North Atlantic Treaty Organization
Should We Go Nuclear?: Deciding the Future of Nuclear Energy
Under current levels of greenhouse gas emissions, scientists predict that the world will likely face a climate catastrophe by the end of this century. Evidently, something needs to change. The 2015 Paris Climate Accords point to the critical role of nuclear energy in helping countries to reach net zero emissions in the near future. With almost no greenhouse gas emissions aside from water vapor, nuclear energy seems to present an obvious and sustainable solution to the world’s reliance on fossil fuels for energy production.
Nevertheless, many countries have been slow to transition to nuclear energy. The issue stems from a variety of ethical, national security, and health concerns that proponents of nuclear energy have had trouble confronting. There are questions of distributive justice: Should all countries be obligated to invest in nuclear energy? Should developed countries provide funds to developing countries to start their nuclear energy programs? There are also questions of health and security: How can countries develop the necessary infrastructure to pursue nuclear energy safely? How should countries prevent the proliferation of nuclear materials in underground markets? While nuclear energy may seem the obvious solution to the world’s climate crisis, these questions are daunting, and they will ignite debate in this committee about how the world should address not only nuclear energy but also the overarching issue of climate change.
Welcome to the International Atomic Energy Agency! My name is Michael Wallace, and I am beyond excited to serve as your director for HMUN 2020.
I am a sophomore at Harvard College studying Social Studies and Philosophy. I grew up in Wilton, Connecticut, and in high school I competed in parliamentary debate and ran cross country. At Harvard, in addition to directing for HMUN, I am a leader with the Harvard Outing Club, a member of the Environmental Policy Program at the Institute of Politics, and a writer for the Crimson. Although I participated in Model Congress rather than Model United Nations in high school, I have quickly come to love the Model United Nations community at Harvard. As a freshman, I served as an assistant director for the International Monetary Fund at HMUN 2019. This year, I am a director for business for HNMUN 2020 as well as your director for the International Atomic Energy Agency. All of my experiences with Model United Nations at Harvard have been incredibly fulfilling and memorable, and I am looking forward to seeing what this year’s conference has in store. I am especially excited to hear what ideas and innovations you will bring to committee.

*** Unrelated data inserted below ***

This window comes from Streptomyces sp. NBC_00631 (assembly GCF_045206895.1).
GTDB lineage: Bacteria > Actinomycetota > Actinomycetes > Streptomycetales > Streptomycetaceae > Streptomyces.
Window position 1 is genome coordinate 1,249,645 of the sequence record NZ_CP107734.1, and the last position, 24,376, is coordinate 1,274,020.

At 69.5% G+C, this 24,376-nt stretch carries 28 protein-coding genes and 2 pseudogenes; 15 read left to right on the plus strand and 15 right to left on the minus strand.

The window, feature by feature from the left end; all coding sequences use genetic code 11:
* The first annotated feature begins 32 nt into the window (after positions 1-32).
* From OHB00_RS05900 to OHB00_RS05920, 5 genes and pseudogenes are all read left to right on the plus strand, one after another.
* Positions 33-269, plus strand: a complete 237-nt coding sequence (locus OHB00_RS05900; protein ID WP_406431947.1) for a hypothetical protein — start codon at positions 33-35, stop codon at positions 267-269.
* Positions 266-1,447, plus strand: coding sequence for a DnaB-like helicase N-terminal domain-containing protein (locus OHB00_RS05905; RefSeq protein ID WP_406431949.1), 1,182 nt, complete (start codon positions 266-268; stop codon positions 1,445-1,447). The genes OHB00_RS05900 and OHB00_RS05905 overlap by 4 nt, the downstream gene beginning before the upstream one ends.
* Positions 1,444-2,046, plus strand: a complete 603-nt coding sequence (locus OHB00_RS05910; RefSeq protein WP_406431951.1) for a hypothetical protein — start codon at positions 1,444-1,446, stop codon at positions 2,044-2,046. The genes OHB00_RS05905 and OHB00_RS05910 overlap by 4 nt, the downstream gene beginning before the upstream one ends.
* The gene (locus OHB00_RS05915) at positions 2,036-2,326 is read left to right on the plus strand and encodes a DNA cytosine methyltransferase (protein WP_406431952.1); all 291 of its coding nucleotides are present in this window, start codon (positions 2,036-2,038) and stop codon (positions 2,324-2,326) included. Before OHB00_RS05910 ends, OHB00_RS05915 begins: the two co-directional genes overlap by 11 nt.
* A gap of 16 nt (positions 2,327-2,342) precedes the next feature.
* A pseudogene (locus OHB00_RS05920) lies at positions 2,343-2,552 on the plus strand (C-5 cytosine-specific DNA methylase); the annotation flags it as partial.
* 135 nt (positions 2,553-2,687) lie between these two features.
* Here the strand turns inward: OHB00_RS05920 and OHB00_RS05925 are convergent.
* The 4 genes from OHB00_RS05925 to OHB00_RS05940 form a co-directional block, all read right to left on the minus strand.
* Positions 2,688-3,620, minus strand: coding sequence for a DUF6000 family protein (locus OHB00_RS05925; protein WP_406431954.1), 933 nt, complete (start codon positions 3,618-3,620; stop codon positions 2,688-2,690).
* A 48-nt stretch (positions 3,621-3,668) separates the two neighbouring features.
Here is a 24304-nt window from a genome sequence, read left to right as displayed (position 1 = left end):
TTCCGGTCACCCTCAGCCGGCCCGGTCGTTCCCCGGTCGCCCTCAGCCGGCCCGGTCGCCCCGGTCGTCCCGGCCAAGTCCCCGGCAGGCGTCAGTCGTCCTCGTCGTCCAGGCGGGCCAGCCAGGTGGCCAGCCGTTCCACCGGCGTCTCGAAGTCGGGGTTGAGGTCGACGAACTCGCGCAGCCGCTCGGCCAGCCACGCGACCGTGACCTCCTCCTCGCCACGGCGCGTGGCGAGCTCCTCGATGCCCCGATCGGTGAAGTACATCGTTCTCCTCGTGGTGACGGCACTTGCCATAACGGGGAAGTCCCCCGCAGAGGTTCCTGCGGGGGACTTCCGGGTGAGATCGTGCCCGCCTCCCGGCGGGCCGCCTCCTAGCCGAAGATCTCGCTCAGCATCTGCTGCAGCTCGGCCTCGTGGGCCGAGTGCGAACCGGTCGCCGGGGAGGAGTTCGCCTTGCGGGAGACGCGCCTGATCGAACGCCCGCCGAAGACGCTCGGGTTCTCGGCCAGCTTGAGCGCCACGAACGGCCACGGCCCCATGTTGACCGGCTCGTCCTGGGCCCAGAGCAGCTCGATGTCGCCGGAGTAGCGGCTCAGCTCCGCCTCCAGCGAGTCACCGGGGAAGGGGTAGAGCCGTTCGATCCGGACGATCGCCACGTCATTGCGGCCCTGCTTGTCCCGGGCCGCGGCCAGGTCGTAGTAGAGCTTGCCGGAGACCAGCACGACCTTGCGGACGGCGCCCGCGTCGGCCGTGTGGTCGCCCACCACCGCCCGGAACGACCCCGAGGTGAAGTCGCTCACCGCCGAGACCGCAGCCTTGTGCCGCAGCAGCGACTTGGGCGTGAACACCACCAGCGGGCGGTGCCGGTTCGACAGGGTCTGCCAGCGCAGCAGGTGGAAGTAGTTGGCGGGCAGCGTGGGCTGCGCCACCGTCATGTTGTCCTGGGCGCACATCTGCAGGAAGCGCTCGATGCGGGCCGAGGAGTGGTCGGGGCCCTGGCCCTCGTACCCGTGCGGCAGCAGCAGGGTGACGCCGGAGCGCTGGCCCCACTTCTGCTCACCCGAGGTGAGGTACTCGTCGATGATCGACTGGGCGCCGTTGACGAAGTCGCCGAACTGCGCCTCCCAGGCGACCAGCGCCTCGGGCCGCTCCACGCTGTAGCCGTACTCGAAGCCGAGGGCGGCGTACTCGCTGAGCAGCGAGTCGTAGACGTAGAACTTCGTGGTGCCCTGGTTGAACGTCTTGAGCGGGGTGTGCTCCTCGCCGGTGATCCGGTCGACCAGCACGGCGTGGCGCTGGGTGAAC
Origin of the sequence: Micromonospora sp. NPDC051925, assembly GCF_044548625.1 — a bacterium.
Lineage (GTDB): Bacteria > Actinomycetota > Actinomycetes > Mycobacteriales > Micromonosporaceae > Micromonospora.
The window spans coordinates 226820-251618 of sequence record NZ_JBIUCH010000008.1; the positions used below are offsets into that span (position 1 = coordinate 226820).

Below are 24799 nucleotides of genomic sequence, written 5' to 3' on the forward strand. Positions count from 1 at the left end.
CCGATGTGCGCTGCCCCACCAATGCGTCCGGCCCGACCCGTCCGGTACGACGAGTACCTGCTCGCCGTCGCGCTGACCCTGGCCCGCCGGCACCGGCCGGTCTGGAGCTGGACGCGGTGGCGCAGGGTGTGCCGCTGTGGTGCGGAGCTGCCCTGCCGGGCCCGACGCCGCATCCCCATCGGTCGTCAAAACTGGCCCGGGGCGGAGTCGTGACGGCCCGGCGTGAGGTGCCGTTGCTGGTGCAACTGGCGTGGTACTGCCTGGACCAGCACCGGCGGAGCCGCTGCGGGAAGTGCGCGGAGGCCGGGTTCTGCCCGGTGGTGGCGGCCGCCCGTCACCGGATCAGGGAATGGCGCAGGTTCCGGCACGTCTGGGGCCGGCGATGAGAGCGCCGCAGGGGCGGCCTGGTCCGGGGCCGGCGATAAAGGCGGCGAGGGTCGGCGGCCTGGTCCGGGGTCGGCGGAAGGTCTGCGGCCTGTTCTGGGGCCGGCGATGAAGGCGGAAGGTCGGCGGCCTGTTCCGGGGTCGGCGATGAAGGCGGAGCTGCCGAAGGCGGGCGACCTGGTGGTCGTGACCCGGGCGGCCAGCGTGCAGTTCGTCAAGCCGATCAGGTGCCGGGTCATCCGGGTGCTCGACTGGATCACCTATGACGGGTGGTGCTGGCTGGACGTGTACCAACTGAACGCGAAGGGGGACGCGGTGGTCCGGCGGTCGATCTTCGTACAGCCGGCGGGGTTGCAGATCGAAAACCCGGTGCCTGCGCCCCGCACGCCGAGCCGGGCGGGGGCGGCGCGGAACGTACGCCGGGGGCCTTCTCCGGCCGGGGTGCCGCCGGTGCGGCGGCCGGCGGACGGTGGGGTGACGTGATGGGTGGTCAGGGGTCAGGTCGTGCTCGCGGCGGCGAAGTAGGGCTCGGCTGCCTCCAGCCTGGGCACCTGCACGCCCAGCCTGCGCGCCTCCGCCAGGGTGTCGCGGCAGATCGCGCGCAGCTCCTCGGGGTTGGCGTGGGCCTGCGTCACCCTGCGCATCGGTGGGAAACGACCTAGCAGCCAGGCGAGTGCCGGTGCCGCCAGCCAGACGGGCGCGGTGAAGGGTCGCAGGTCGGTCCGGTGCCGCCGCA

In our committee, we will be considering the future of nuclear energy and its potential role in helping the world meet its responsibilities to reduce the effects of climate change. I hope that your experience in this committee gives you an appreciation of the policy challenges regarding nuclear energy and climate change. I also hope that it will inspire you to return to your own communities with new ideas about how to meet the world’s growing energy crisis. In my time with Harvard Model United Nations, I have learned that everyone has the potential to make an impact, and I am excited to see what impact you will make in this committee.
Best of luck as you prepare for HMUN 2020! If you have any questions or concerns before the conference, feel free to reach out to me.
Director, International Atomic Energy Agency
Harvard Model United Nations 2020